Atheists admit that if God does not exist then the universe is both purposeless and meaningless. The late William Provine penned that “The universe cares nothing for us and we have no ultimate meaning in life” (1). And as Jon Casmir would agree, “There is no meaning of life. The whole thing is a gyp, a never-ending corridor to nowhere” (2).
Such conclusions are not disputed by the majority of atheists. Most, whether they admit it or sugarcoat it, believe that the universe, in its very essence, is purposeless and meaningless should God not exist. Many atheists have noted this, and attempted to construct a subjective purpose and meaning for human life. Michael Shermer, for example, said so in no uncertain terms claiming that “we can develop ways to make us feel better; feeling like we have a purpose” (3).
As ideological opponents to atheism have pointed out, this leaves one with several fairly significant problems. Philosopher and theologian William Lane Craig is one such voice to do so. In one lively debate, Craig criticizes the idea that atheists can just make subjective meaning for themselves when, at bottom, atheism doesn’t allow for any meaning and purpose whatsoever,
“This just is to say that we can pretend that the universe exists for some purpose and this is just make belief. This is the subjective illusion of purpose. But there is on this view no objective purpose for the universe. And we, of course, would never deny that you could develop subjective purposes for your life. The point is on atheism they are all illusory. And that is why I agree with Richard Dawkins when he said, “at bottom this is an emotional question rather than a rational one.” I wish I had the courage to say that. I am convinced that people adopt atheism primarily for emotional rather than rational purposes” (4).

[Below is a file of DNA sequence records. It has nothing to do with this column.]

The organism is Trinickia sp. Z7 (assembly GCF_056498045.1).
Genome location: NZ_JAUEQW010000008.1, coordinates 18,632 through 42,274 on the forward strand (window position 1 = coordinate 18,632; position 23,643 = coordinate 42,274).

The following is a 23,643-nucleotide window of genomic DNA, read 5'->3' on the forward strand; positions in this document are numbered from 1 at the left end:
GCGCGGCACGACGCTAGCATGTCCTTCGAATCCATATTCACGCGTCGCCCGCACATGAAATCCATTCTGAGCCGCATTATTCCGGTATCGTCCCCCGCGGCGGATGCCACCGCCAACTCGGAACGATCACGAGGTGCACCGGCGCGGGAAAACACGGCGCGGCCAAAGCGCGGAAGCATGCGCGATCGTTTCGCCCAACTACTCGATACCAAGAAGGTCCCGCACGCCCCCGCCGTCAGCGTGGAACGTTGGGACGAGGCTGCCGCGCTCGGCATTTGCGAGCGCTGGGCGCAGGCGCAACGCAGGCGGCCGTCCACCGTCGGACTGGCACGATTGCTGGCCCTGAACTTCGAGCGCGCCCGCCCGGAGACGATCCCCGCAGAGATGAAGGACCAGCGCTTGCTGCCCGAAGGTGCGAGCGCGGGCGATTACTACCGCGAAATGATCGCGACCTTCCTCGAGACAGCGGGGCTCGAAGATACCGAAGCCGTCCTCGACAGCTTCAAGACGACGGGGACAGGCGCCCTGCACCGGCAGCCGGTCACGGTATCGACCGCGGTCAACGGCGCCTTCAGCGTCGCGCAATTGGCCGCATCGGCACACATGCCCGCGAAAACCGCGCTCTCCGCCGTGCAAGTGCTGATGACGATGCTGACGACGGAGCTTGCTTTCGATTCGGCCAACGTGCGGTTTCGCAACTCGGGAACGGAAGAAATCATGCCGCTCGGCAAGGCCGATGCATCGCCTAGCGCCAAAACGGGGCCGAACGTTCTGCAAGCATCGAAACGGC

The atheist, argues Craig, shows a great practical inconsistency here which leads him to conclude that atheism is irrational,
“But you cannot live as if your life is purposeless and meaningless. And therefore you adopt subjective illusions of purpose to make your life livable. And that is why I not only think atheism is irrational but it is profoundly unlivable. You cannot live consistently and purposefully within the context of an atheistic worldview” (5).
1. Provine, W. 1998. Scientists, Face it! Science and Religion are Incompatible. Available.
2. Jon Casimir quoted by John Marsden in This I Believe (1995). p. 48.
3. William Lane Craig at his Best (3min: 27sec). Available.
4. William Lane Craig at his Best (3min: 30sec – 4min: 15sec). Available
5. William Lane Craig at his Best (4min: 20sec – 4min: 40sec)Available